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Correcting the civil service: 'Culture of responsibility' needed

Publish date: Sun, 03 Dec 2023, 08:26 AM

KUALA LUMPUR: Reviving town hall sessions at ministries and government agencies is a step in the right direction, but more efforts are needed to curb wastage.

Anti-corruption and transparency groups said the government must hold to account those responsible for the RM681.71 million in losses revealed in the recent Auditor General's (AG) Report.

Transparency International-Malaysia president Dr Muhammad Mohan said Malaysia must walk the talk when addressing public spending issues, and consider severe punitive action against those who failed their responsibilities.

"Firstly, we welcome the revival of town hall sessions as a place for ministries' secretaries-general, department heads and others to explain to the public what went wrong and what actions are being taken to plug loopholes in how taxpayers' money is spent.

"But first, a more important question is, despite having town hall sessions in 2015, 2016 and 2017, why do we continue to see wastage and continued failures of fiduciary duties among those in the civil service who are entrusted with taxpayers' money?"

Mohan said a culture of being responsible appeared to be lacking, and without punitive steps against individuals accountable for these failures, it was difficult to understand how perceptions might shift to be positive.

While Prime Minister Datuk Seri Anwar Ibrahim is doing his best and working very hard to change the civil service by advising them to be efficient, practise good governance, avoid corruption and be accountable, Mohan said it would be difficult to see reduced wastage without radical changes to work processes, good governance, and aculture of accountability in the public sector.

"Perception can change to be positive when those who are responsible for the failures, admit their failure and step down honourably or be removed by civil service authorities for failure in his fiduciary duties. Then we can say real changes happening."

He added that just a slap on the wrist was not going to get Malaysia anywhere in addressing the issue of public fund wastage and good governance.

Malaysia Corruption Watch (MCW) president Jais Abdul Karim said the revival of town hall sessions suggested by Chief Secretary to the Government Tan Sri Mohd Zuki Ali, in response to the AG's Report, was commendable and a move towards transparency.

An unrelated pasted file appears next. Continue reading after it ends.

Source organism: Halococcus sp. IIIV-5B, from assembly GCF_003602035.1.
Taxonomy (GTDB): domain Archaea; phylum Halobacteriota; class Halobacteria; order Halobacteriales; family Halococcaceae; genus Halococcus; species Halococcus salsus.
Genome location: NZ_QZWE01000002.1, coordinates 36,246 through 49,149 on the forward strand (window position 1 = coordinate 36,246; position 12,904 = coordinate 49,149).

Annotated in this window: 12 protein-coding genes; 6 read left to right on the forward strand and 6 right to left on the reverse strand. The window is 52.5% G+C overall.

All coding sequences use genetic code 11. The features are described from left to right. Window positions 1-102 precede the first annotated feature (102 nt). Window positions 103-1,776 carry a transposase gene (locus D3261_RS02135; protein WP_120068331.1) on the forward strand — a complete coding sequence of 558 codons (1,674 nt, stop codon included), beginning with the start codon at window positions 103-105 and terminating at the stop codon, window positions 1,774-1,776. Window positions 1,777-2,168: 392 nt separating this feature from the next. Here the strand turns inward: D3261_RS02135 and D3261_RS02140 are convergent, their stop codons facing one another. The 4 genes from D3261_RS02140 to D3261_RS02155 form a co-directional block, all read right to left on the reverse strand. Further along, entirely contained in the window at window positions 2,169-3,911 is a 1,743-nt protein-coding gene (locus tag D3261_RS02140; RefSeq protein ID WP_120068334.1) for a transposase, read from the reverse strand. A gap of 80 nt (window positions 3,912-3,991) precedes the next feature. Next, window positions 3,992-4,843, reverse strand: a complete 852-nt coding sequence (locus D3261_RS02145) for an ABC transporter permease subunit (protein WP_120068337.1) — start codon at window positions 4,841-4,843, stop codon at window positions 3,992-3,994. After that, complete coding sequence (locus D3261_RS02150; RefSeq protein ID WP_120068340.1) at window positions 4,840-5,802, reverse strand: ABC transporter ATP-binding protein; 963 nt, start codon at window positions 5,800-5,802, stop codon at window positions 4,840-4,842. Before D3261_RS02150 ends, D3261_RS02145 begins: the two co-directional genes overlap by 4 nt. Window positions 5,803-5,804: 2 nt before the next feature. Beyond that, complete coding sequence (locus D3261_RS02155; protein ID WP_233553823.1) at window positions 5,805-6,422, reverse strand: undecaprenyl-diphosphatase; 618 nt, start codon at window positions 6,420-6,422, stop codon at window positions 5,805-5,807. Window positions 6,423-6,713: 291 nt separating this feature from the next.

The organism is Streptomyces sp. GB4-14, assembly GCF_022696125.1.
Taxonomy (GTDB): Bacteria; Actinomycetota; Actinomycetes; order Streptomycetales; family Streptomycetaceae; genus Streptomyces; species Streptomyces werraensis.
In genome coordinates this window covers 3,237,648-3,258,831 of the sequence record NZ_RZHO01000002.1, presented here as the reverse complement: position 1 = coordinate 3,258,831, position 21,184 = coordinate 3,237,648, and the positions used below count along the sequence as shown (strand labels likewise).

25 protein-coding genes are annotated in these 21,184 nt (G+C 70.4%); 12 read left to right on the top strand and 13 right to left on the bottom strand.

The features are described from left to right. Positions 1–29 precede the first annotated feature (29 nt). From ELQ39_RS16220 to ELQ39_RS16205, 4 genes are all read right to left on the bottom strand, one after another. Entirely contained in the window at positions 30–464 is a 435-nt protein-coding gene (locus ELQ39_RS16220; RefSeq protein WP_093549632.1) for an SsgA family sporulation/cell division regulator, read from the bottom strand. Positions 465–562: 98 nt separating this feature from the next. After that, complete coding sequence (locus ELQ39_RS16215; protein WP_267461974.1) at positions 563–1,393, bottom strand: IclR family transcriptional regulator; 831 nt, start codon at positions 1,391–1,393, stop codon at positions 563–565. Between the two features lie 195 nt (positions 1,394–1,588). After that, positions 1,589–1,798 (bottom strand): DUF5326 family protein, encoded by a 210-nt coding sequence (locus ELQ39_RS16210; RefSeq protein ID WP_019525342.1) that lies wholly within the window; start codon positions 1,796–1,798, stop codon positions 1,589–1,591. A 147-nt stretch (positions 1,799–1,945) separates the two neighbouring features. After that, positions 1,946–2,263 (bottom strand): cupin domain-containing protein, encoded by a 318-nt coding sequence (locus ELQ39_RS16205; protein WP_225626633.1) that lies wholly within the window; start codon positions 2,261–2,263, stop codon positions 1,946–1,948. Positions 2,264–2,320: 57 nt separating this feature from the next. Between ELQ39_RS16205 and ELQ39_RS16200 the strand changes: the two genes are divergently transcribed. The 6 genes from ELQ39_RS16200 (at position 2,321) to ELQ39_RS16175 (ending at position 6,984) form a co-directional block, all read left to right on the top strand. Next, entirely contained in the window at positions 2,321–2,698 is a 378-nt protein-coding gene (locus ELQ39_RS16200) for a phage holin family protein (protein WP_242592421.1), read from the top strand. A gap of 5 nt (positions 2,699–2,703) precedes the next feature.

He said to make the sessions effective, the government should make sure that detailed and clear explanations were provided on measures taken in response to the AG's findings.

Jais also seconded Mohan's view that those overseeing the shortcomings and wastage at a unit, must be held responsible to rectify the shortcomings highlighted in the report.

"Engaging the public, allowing them to ask questions and express concerns, as well as fostering a sense of participation and awareness are also recommended."

He added that follow-up action should be outlined based on discussions, and being committed to implementing changes were necessary to avoid issues from recurring.

"Taking anti-corruption measures through integrated discussions would also show the government's dedication to eradicating corruption and improving governance."

He said transparent monitoring to track action points discussed during town hall sessions were also needed to ensure sustained efforts to address wastage.

"MCW is of the view that by addressing these aspects, the government can boost anti-corruption initiatives, foster public trust and demonstrate a genuine commitment to improving administrative governance."

On Friday, Zuki said secretaries-general of all ministries must clarify the actions and measures taken in response to the findings in the AG's report, and that town hall sessions would be held to help this process.

He said he had instructed the Public Service Department to coordinate the sessions.

The government had organised town hall sessions from 2014 until 2017 to enable top officials to explain actions that they took following warnings highlighted in the report.

Zuki said Anwar was serious about the findings of the report and instructed for them to be debated in Parliament.

Anwar had said the report should be scrutinised by each ministry, government department and agency with recommendations made to rectify the shortcomings.

Zuki said any proposal to upgrade the Audit Department to become an independent commission must be discussed with the cabinet.

"Every proposal needs to be presented and discussed with the cabinet for the department to be like the Election Commission and to report directly to the Yang di-Pertuan Agong."

The 2022 AG's Report published last month revealed a total loss of public funds worth RM681.71 million involving six government programmes.

Auditor General Datuk Wan Suraya Wan Mohd Radzi said the leakage was based on 16 performance audits worth RM208.882 billion carried out in 14 ministries.

She had added that the six programmes that suffered losses were the Padi Planting Management Programme, the Langkawi Development Authority Property Development Management programme, the management and regulation of firearms of Home Ministry departments and agencies, the management of the Marine Protected Area Conservation Programme, the Investment Promotion Programme for the Manufacturing Sector, and the management of the Safe City Programme.

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